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Status:Closed    Asked:Oct 31, 2013 - 01:41 PM

I am a trainer, I have a client inquiry as to training them to walk with their dog.This client has Parkinsons

Hello,

any information on training clients with parkinsons disease would be helpful.

This client would like to train with the goal of walking his dog.

 
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A chronic, progressive disease that causes movement and postural problems, Parkinson’s disease (PD) is caused by a shortage of a chemical produced by the brain called dopamine, which is responsible for transmitting messages across nerve pathways in the brain. When there is not enough dopamine available for the brain to send these messages, voluntary muscle movement and coordination are affected. Gait disorders are a hallmark of PD. A slow, short-stepped, shuffling, forward-stooped gait with asymmetrical arm swing and tremor (shaking), muscle rigidity, and the loss of postural reflexes characterize the condition. During the early stages of PD, shaking is isolated to the hands. Other symptoms include slowness in ambulation and dressing, difficulty getting out of a chair, and difficulty in starting movements.


First and foremost, the client should discuss his or her plans to walk the dog with a healthcare provider. The timing of medication and the affects of exercise on the how the medication is metabolized are important considerations for the client. Because of the disease’s affects on balance and gait, walking could be a significant challenge for someone with PD. If your client experiences an exacerbation while walking, it could be immobilizing, even dangerous. Therefore, you might suggest that the client only walks the dog when you are available to assist during a training session so that you can be a walking companion. Furthermore, walking with a balance aid, such as a cane or walking stick, can help with ambulation. You will also want to make sure that the dog is well behaved and not at risk for getting excited, pulling on the leash, and causing a disruption in the client’s balance.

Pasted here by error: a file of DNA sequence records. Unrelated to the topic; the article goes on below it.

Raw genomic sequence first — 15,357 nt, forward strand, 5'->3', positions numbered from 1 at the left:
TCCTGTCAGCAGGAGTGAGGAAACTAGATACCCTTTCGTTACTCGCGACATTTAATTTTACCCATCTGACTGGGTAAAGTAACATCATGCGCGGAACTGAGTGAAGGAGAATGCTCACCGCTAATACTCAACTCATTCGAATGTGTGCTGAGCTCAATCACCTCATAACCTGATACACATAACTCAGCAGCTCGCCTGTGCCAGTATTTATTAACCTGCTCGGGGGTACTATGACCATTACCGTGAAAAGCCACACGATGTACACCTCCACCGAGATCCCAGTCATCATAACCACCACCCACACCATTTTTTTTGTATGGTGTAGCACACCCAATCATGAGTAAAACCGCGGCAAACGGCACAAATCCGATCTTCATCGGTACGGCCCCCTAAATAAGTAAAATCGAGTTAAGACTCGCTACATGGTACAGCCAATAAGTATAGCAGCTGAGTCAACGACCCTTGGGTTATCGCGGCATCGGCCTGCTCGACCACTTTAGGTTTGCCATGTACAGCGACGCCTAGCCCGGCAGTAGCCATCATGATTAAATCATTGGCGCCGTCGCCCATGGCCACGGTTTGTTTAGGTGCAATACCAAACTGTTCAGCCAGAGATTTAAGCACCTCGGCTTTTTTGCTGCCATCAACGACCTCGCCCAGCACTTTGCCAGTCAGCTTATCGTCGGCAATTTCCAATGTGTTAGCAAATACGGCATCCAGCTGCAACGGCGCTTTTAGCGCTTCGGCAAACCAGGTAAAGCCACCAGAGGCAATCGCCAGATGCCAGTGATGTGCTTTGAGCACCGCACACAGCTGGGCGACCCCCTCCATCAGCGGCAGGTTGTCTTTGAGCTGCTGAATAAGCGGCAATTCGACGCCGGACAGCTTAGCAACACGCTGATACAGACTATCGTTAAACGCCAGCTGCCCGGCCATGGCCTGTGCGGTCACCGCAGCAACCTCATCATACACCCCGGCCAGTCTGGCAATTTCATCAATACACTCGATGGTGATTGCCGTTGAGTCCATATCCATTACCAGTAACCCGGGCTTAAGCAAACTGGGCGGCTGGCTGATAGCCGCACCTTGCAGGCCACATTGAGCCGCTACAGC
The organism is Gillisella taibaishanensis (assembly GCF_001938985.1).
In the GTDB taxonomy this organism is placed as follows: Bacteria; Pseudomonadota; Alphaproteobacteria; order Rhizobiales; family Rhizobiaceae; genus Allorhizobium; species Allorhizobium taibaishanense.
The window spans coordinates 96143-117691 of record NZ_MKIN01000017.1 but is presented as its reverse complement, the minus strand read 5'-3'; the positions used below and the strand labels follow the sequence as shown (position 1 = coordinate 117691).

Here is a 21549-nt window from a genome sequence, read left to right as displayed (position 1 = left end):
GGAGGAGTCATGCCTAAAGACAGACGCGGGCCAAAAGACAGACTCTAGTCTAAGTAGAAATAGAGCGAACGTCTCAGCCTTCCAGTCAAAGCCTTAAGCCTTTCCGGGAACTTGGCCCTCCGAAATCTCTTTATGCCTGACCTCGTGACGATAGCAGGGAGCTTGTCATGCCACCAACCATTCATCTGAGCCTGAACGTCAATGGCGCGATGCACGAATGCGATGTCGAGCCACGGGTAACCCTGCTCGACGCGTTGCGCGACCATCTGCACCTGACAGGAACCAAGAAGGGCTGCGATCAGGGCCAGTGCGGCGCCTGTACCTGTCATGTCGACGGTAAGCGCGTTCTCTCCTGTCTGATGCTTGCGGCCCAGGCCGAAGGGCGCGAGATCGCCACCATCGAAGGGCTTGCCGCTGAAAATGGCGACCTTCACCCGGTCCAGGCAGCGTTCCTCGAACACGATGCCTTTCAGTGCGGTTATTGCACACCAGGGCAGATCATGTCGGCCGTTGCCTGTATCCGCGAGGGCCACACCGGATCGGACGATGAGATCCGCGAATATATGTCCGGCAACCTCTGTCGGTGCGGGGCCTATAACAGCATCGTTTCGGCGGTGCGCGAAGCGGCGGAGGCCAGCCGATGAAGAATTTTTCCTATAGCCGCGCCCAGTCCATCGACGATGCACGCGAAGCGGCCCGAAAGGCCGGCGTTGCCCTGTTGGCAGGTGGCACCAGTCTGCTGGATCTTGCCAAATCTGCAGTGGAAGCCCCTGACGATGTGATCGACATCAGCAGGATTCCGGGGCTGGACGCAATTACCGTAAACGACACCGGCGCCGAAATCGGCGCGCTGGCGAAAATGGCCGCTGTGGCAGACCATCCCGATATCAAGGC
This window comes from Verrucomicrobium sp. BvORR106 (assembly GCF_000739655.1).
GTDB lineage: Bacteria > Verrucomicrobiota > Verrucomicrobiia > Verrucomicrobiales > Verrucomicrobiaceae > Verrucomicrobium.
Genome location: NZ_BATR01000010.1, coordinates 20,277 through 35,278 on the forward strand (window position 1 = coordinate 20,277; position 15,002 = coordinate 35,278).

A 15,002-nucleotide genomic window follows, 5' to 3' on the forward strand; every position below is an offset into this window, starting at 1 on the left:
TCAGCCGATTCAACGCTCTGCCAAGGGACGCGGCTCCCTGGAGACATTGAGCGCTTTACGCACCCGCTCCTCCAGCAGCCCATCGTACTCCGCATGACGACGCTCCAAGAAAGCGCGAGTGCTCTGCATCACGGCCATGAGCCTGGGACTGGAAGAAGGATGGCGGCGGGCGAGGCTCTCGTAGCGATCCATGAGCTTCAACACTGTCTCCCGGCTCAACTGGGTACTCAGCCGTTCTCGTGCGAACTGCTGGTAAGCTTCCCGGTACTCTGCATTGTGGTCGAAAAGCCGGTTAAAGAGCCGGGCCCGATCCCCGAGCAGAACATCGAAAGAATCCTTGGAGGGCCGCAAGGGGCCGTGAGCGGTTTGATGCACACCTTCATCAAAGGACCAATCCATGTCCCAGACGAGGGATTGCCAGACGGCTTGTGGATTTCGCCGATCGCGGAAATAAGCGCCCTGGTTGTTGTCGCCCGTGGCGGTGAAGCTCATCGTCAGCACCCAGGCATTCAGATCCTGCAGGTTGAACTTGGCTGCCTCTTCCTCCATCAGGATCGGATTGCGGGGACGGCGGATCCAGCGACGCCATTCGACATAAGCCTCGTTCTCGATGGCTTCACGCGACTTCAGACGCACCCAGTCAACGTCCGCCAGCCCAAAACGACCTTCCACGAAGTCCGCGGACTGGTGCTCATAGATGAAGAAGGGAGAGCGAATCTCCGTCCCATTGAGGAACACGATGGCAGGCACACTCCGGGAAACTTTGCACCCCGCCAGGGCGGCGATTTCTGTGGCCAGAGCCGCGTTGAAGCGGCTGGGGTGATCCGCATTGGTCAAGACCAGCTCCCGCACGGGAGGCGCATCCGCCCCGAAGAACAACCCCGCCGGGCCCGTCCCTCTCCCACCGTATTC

Regular participation in exercise may protect against PD. Because PD is a chronic progressive disorder, sustained exercise is necessary to maintain benefits. Thus, adherence to an exercise program is an important issue for clients with PD. The following tips are helpful for clients with PD:


• Incorporate relaxation and flexibility: Relaxation techniques appear to be very helpful in reducing tremors. Begin relaxation in the supine position and gradually progress to sitting and standing. Flexibility exercises also are an important part of the exercise program. Clients with PD will exhibit a great deal of muscle tightness and may need some assistance with flexibility routines.


• Take precautions to deal with lack of balance: Since balance is a major problem for people with PD, take every precaution to assure that the exercise environment is safe and that there is a minimal risk of the client falling. Always be in close contact with the client in case he or she loses balance. Balance exercises must be an integral part of the exercise program. Both static and dynamic balance exercises should be incorporated into the routine while sitting and standing.


The following links can give you more information on exercising with this special population:


Michael J. Fox Foundation for Parkinson’s Research
Parkinson’s Disease Foundation

 

Oct 31, 2013 - 01:42 PM

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